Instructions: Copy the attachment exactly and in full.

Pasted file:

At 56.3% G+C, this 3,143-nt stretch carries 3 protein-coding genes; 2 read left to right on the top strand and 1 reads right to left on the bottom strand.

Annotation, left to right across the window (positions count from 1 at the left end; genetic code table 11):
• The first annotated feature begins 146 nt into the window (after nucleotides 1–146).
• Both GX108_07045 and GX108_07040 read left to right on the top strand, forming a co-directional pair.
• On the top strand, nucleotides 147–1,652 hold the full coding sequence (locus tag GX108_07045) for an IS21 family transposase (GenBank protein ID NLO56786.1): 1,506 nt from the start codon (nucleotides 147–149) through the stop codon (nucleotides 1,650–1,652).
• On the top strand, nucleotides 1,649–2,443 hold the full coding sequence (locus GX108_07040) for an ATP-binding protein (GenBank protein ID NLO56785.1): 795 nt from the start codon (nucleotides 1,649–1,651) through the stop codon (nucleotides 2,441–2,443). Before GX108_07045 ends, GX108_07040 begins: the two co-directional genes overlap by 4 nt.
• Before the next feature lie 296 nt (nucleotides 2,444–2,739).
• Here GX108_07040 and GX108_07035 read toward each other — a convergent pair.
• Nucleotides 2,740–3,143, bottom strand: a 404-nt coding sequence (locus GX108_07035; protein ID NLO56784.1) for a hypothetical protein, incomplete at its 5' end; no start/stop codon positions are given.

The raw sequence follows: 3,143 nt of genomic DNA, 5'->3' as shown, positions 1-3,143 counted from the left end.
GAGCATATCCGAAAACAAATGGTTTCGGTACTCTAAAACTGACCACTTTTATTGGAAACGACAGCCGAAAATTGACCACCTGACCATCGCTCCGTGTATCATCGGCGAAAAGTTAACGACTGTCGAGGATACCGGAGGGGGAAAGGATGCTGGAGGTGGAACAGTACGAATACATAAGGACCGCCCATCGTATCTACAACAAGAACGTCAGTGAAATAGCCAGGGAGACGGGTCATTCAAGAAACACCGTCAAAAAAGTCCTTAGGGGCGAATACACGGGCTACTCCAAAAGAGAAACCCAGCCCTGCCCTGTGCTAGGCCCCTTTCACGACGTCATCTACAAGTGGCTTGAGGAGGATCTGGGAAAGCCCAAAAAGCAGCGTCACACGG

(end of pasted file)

At 56.3% G+C, this 3,143-nt stretch carries 3 protein-coding genes; 2 read left to right on the top strand and 1 reads right to left on the bottom strand.

Annotation, left to right across the window (positions count from 1 at the left end; genetic code table 11):
• The first annotated feature begins 146 nt into the window (after nucleotides 1–146).
• Both GX108_07045 and GX108_07040 read left to right on the top strand, forming a co-directional pair.
• On the top strand, nucleotides 147–1,652 hold the full coding sequence (locus tag GX108_07045) for an IS21 family transposase (GenBank protein ID NLO56786.1): 1,506 nt from the start codon (nucleotides 147–149) through the stop codon (nucleotides 1,650–1,652).
• On the top strand, nucleotides 1,649–2,443 hold the full coding sequence (locus GX108_07040) for an ATP-binding protein (GenBank protein ID NLO56785.1): 795 nt from the start codon (nucleotides 1,649–1,651) through the stop codon (nucleotides 2,441–2,443). Before GX108_07045 ends, GX108_07040 begins: the two co-directional genes overlap by 4 nt.
• Before the next feature lie 296 nt (nucleotides 2,444–2,739).
• Here GX108_07040 and GX108_07035 read toward each other — a convergent pair.
• Nucleotides 2,740–3,143, bottom strand: a 404-nt coding sequence (locus GX108_07035; protein ID NLO56784.1) for a hypothetical protein, incomplete at its 5' end; no start/stop codon positions are given.

The raw sequence follows: 3,143 nt of genomic DNA, 5'->3' as shown, positions 1-3,143 counted from the left end.
GAGCATATCCGAAAACAAATGGTTTCGGTACTCTAAAACTGACCACTTTTATTGGAAACGACAGCCGAAAATTGACCACCTGACCATCGCTCCGTGTATCATCGGCGAAAAGTTAACGACTGTCGAGGATACCGGAGGGGGAAAGGATGCTGGAGGTGGAACAGTACGAATACATAAGGACCGCCCATCGTATCTACAACAAGAACGTCAGTGAAATAGCCAGGGAGACGGGTCATTCAAGAAACACCGTCAAAAAAGTCCTTAGGGGCGAATACACGGGCTACTCCAAAAGAGAAACCCAGCCCTGCCCTGTGCTAGGCCCCTTTCACGACGTCATCTACAAGTGGCTTGAGGAGGATCTGGGAAAGCCCAAAAAGCAGCGTCACACGG